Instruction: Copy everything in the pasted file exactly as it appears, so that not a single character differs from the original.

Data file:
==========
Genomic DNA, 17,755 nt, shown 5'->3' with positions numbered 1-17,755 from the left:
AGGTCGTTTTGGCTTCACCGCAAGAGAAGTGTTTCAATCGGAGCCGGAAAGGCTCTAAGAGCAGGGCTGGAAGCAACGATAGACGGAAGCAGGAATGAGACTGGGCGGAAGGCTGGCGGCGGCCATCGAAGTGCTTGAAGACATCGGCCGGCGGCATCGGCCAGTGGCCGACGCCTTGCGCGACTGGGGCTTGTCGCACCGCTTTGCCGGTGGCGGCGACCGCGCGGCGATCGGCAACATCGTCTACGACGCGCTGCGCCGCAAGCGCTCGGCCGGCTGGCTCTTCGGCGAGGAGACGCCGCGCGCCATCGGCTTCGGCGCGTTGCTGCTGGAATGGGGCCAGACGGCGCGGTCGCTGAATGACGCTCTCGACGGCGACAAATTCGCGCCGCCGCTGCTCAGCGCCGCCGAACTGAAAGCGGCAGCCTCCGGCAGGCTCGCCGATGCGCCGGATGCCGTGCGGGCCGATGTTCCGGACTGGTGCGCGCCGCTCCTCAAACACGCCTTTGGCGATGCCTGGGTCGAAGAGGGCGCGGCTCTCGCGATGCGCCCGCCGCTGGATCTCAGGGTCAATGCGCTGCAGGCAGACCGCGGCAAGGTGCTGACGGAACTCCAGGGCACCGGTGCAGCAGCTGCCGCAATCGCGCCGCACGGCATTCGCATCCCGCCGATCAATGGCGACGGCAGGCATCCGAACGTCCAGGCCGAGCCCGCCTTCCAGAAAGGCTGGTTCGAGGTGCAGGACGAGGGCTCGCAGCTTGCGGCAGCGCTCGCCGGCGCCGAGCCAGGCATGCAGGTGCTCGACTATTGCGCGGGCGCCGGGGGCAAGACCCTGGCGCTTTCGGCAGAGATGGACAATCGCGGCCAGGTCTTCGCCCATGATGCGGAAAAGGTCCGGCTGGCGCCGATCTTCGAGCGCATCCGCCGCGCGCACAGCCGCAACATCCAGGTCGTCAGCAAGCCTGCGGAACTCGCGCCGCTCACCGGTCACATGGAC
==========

Genomic DNA, 17,755 nt, shown 5'->3' with positions numbered 1-17,755 from the left:
AGGTCGTTTTGGCTTCACCGCAAGAGAAGTGTTTCAATCGGAGCCGGAAAGGCTCTAAGAGCAGGGCTGGAAGCAACGATAGACGGAAGCAGGAATGAGACTGGGCGGAAGGCTGGCGGCGGCCATCGAAGTGCTTGAAGACATCGGCCGGCGGCATCGGCCAGTGGCCGACGCCTTGCGCGACTGGGGCTTGTCGCACCGCTTTGCCGGTGGCGGCGACCGCGCGGCGATCGGCAACATCGTCTACGACGCGCTGCGCCGCAAGCGCTCGGCCGGCTGGCTCTTCGGCGAGGAGACGCCGCGCGCCATCGGCTTCGGCGCGTTGCTGCTGGAATGGGGCCAGACGGCGCGGTCGCTGAATGACGCTCTCGACGGCGACAAATTCGCGCCGCCGCTGCTCAGCGCCGCCGAACTGAAAGCGGCAGCCTCCGGCAGGCTCGCCGATGCGCCGGATGCCGTGCGGGCCGATGTTCCGGACTGGTGCGCGCCGCTCCTCAAACACGCCTTTGGCGATGCCTGGGTCGAAGAGGGCGCGGCTCTCGCGATGCGCCCGCCGCTGGATCTCAGGGTCAATGCGCTGCAGGCAGACCGCGGCAAGGTGCTGACGGAACTCCAGGGCACCGGTGCAGCAGCTGCCGCAATCGCGCCGCACGGCATTCGCATCCCGCCGATCAATGGCGACGGCAGGCATCCGAACGTCCAGGCCGAGCCCGCCTTCCAGAAAGGCTGGTTCGAGGTGCAGGACGAGGGCTCGCAGCTTGCGGCAGCGCTCGCCGGCGCCGAGCCAGGCATGCAGGTGCTCGACTATTGCGCGGGCGCCGGGGGCAAGACCCTGGCGCTTTCGGCAGAGATGGACAATCGCGGCCAGGTCTTCGCCCATGATGCGGAAAAGGTCCGGCTGGCGCCGATCTTCGAGCGCATCCGCCGCGCGCACAGCCGCAACATCCAGGTCGTCAGCAAGCCTGCGGAACTCGCGCCGCTCACCGGTCACATGGAC